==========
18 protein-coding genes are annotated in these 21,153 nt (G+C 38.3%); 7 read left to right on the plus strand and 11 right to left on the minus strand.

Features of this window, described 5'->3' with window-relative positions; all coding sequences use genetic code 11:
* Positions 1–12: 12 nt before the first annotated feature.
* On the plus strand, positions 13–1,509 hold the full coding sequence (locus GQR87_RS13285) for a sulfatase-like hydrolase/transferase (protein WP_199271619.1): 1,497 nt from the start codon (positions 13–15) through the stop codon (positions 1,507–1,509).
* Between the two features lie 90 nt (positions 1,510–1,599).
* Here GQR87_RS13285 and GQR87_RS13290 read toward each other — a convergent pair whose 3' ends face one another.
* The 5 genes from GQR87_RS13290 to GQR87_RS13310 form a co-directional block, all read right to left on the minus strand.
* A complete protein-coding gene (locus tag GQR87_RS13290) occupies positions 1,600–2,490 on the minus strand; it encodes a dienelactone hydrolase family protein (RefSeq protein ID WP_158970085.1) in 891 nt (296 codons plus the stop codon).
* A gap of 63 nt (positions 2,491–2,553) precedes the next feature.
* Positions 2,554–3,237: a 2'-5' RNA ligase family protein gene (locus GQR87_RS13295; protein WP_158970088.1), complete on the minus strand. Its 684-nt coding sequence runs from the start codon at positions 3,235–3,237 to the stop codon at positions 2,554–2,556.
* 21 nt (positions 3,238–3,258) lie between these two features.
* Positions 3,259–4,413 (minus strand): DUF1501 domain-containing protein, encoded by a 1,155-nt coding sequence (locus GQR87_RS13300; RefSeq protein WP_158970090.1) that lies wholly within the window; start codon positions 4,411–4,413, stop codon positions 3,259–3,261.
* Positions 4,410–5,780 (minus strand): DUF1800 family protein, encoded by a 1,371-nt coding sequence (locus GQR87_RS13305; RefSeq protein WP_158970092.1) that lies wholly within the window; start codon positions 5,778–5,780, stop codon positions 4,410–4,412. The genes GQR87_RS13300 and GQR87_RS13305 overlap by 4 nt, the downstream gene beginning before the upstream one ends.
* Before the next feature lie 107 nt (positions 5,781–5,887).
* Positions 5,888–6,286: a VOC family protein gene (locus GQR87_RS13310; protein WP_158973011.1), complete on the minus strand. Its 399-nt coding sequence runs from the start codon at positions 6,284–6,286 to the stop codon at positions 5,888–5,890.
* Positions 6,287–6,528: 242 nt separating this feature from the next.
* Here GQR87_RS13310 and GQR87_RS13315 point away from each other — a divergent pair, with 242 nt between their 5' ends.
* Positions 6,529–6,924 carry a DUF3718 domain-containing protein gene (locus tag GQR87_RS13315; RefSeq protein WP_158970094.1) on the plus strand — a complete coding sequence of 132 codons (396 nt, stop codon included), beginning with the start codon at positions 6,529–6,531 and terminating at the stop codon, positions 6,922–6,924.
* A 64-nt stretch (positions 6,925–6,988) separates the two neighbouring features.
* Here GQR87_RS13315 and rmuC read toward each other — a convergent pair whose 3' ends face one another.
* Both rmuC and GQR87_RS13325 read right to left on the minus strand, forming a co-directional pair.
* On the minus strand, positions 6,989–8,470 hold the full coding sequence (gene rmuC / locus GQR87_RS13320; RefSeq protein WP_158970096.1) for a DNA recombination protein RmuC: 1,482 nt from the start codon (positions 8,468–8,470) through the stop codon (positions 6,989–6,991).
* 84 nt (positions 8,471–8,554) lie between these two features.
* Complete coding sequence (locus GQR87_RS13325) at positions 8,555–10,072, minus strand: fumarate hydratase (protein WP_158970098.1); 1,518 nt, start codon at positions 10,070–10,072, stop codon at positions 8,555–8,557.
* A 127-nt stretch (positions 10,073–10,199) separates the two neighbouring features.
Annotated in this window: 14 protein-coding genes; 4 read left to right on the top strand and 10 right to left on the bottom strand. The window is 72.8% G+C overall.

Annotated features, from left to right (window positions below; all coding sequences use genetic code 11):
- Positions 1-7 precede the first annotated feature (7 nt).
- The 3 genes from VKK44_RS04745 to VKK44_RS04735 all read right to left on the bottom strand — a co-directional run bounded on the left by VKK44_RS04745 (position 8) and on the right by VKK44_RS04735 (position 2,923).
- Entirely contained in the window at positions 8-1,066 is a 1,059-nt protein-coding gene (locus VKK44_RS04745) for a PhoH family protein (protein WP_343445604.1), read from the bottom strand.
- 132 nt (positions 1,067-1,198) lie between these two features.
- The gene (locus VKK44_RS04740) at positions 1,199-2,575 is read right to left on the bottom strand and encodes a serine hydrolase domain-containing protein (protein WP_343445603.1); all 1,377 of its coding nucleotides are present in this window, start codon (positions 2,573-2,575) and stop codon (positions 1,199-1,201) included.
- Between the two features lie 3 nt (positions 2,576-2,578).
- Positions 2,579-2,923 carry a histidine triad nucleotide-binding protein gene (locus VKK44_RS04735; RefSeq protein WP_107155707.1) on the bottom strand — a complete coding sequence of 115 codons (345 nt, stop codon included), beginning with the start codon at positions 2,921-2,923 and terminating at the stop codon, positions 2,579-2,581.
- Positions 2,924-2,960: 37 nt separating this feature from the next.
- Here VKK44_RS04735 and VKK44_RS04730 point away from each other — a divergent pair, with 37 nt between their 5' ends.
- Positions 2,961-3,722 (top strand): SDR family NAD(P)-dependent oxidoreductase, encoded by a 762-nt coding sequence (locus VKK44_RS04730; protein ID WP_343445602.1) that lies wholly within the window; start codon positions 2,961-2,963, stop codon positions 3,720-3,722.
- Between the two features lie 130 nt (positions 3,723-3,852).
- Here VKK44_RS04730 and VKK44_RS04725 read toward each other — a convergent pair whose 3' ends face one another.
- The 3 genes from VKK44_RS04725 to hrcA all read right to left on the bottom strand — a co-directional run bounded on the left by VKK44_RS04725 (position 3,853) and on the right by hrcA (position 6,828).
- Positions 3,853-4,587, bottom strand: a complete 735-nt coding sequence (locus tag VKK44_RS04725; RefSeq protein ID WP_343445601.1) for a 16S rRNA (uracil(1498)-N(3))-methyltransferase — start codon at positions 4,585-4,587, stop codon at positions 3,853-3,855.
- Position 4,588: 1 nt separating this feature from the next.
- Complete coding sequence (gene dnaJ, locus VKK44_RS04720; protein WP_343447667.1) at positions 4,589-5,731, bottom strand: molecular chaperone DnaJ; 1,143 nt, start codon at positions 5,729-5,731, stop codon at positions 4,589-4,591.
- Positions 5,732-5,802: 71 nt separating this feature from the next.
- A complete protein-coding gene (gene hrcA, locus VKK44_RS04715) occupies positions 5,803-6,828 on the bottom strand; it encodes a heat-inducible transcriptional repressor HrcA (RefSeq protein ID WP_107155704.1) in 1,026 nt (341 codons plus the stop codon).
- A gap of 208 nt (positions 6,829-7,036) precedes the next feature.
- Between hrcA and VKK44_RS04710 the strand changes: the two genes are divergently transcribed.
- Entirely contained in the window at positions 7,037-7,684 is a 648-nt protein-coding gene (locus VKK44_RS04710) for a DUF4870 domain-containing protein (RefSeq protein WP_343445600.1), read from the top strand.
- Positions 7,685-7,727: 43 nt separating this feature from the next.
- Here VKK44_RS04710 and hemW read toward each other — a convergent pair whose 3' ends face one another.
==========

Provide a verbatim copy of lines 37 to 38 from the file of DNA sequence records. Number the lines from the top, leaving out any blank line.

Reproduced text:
- Positions 2,961-3,722 (top strand): SDR family NAD(P)-dependent oxidoreductase, encoded by a 762-nt coding sequence (locus VKK44_RS04730; protein ID WP_343445602.1) that lies wholly within the window; start codon positions 2,961-2,963, stop codon positions 3,720-3,722.
- Between the two features lie 130 nt (positions 3,723-3,852).